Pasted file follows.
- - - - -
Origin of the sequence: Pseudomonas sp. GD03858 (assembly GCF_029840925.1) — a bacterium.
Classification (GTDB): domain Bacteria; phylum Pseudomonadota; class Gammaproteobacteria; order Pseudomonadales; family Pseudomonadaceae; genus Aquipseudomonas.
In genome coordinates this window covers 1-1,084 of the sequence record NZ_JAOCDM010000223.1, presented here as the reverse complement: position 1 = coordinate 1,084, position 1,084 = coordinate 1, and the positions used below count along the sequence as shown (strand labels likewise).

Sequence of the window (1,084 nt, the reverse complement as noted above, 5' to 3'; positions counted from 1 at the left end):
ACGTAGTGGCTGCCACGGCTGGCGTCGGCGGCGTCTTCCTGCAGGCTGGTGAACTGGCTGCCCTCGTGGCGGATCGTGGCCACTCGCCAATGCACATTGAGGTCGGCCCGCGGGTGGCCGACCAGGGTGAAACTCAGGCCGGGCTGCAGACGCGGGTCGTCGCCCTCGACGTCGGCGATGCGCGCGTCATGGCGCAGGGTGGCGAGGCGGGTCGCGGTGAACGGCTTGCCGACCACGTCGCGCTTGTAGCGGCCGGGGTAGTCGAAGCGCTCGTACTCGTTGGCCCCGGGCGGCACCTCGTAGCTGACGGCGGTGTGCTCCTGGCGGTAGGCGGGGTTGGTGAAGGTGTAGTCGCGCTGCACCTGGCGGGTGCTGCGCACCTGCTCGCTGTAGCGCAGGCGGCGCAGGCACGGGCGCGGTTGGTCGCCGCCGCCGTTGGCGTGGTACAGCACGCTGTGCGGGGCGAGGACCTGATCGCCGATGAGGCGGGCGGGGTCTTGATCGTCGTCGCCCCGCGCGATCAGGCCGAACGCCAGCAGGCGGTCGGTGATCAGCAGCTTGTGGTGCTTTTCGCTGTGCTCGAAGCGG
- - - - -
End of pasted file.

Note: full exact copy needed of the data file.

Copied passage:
Origin of the sequence: Pseudomonas sp. GD03858 (assembly GCF_029840925.1) — a bacterium.
Classification (GTDB): domain Bacteria; phylum Pseudomonadota; class Gammaproteobacteria; order Pseudomonadales; family Pseudomonadaceae; genus Aquipseudomonas.
In genome coordinates this window covers 1-1,084 of the sequence record NZ_JAOCDM010000223.1, presented here as the reverse complement: position 1 = coordinate 1,084, position 1,084 = coordinate 1, and the positions used below count along the sequence as shown (strand labels likewise).

Sequence of the window (1,084 nt, the reverse complement as noted above, 5' to 3'; positions counted from 1 at the left end):
ACGTAGTGGCTGCCACGGCTGGCGTCGGCGGCGTCTTCCTGCAGGCTGGTGAACTGGCTGCCCTCGTGGCGGATCGTGGCCACTCGCCAATGCACATTGAGGTCGGCCCGCGGGTGGCCGACCAGGGTGAAACTCAGGCCGGGCTGCAGACGCGGGTCGTCGCCCTCGACGTCGGCGATGCGCGCGTCATGGCGCAGGGTGGCGAGGCGGGTCGCGGTGAACGGCTTGCCGACCACGTCGCGCTTGTAGCGGCCGGGGTAGTCGAAGCGCTCGTACTCGTTGGCCCCGGGCGGCACCTCGTAGCTGACGGCGGTGTGCTCCTGGCGGTAGGCGGGGTTGGTGAAGGTGTAGTCGCGCTGCACCTGGCGGGTGCTGCGCACCTGCTCGCTGTAGCGCAGGCGGCGCAGGCACGGGCGCGGTTGGTCGCCGCCGCCGTTGGCGTGGTACAGCACGCTGTGCGGGGCGAGGACCTGATCGCCGATGAGGCGGGCGGGGTCTTGATCGTCGTCGCCCCGCGCGATCAGGCCGAACGCCAGCAGGCGGTCGGTGATCAGCAGCTTGTGGTGCTTTTCGCTGTGCTCGAAGCGG